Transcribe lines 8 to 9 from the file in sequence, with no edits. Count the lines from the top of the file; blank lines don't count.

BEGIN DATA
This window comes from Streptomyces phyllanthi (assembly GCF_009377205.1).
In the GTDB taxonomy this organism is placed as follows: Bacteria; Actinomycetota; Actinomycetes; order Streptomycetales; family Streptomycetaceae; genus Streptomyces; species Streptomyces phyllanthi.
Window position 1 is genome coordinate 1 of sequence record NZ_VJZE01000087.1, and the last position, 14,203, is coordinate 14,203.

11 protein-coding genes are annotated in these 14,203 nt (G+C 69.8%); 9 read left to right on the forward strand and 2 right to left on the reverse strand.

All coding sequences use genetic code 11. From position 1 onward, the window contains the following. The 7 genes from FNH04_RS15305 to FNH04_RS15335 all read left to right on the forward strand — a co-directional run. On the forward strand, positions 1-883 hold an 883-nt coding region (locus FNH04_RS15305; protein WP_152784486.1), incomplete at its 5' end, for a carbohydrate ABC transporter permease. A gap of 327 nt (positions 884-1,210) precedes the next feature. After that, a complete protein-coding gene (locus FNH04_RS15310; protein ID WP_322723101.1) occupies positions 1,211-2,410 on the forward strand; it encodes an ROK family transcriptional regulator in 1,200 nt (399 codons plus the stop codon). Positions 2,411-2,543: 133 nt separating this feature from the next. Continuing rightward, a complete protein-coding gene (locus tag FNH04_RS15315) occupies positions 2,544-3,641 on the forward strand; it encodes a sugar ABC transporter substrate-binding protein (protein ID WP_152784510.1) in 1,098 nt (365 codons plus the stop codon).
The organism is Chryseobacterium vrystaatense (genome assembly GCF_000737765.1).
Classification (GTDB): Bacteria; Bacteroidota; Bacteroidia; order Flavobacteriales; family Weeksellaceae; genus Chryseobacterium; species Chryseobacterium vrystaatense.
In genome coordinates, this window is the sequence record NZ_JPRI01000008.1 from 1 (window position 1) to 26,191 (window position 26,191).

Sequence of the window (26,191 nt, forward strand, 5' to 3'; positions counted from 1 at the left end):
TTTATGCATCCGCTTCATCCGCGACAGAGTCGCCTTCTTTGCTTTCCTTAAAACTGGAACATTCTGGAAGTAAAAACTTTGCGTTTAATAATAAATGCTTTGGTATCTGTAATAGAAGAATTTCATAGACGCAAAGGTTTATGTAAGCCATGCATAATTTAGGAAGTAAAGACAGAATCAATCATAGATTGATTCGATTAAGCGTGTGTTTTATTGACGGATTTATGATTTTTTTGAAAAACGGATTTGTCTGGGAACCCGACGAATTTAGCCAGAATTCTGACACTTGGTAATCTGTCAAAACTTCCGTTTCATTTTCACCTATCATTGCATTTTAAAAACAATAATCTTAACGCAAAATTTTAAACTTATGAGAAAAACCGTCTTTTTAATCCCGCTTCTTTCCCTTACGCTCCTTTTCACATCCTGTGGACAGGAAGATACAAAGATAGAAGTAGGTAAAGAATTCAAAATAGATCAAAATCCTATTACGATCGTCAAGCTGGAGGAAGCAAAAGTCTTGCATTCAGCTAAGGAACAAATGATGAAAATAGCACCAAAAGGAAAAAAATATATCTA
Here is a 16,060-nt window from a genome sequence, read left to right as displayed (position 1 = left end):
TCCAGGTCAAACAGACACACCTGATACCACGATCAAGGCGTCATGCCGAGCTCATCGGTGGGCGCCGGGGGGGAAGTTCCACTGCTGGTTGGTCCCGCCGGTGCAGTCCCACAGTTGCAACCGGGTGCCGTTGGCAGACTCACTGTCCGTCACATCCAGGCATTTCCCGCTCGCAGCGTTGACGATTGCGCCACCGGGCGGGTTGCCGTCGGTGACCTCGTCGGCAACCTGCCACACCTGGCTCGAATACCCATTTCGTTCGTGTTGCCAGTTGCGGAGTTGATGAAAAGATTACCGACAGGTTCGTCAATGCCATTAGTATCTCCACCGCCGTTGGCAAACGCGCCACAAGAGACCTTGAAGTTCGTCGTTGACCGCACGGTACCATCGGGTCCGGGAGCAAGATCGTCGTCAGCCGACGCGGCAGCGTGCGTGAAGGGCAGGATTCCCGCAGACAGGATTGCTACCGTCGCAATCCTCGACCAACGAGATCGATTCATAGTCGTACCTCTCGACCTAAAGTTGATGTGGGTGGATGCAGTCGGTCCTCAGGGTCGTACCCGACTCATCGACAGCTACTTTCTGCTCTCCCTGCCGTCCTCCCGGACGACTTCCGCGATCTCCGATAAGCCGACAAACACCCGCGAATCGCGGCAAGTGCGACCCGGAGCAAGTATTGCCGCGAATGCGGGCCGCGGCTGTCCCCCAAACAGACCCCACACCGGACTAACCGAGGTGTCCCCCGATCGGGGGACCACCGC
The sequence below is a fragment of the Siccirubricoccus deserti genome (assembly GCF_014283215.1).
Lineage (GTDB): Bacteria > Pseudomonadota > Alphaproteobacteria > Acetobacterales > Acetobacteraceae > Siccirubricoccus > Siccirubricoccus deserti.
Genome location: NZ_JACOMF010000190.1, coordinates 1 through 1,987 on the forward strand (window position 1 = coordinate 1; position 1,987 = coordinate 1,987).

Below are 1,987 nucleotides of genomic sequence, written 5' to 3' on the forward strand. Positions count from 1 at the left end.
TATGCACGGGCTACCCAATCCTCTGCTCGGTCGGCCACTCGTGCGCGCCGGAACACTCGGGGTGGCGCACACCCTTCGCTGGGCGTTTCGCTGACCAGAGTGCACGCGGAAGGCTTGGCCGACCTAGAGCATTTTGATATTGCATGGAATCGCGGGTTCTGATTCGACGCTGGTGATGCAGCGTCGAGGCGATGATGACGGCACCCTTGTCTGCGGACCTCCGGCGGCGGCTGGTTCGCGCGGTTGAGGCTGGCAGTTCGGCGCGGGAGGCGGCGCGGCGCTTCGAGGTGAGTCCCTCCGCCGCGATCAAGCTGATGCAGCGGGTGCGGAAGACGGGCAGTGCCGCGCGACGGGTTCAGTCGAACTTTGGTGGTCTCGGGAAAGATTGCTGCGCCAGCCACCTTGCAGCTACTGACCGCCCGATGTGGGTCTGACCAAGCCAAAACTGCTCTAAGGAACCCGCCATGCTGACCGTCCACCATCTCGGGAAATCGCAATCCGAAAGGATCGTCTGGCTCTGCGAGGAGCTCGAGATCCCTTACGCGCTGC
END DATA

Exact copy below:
In genome coordinates, this window is the sequence record NZ_JPRI01000008.1 from 1 (window position 1) to 26,191 (window position 26,191).

Sequence of the window (26,191 nt, forward strand, 5' to 3'; positions counted from 1 at the left end):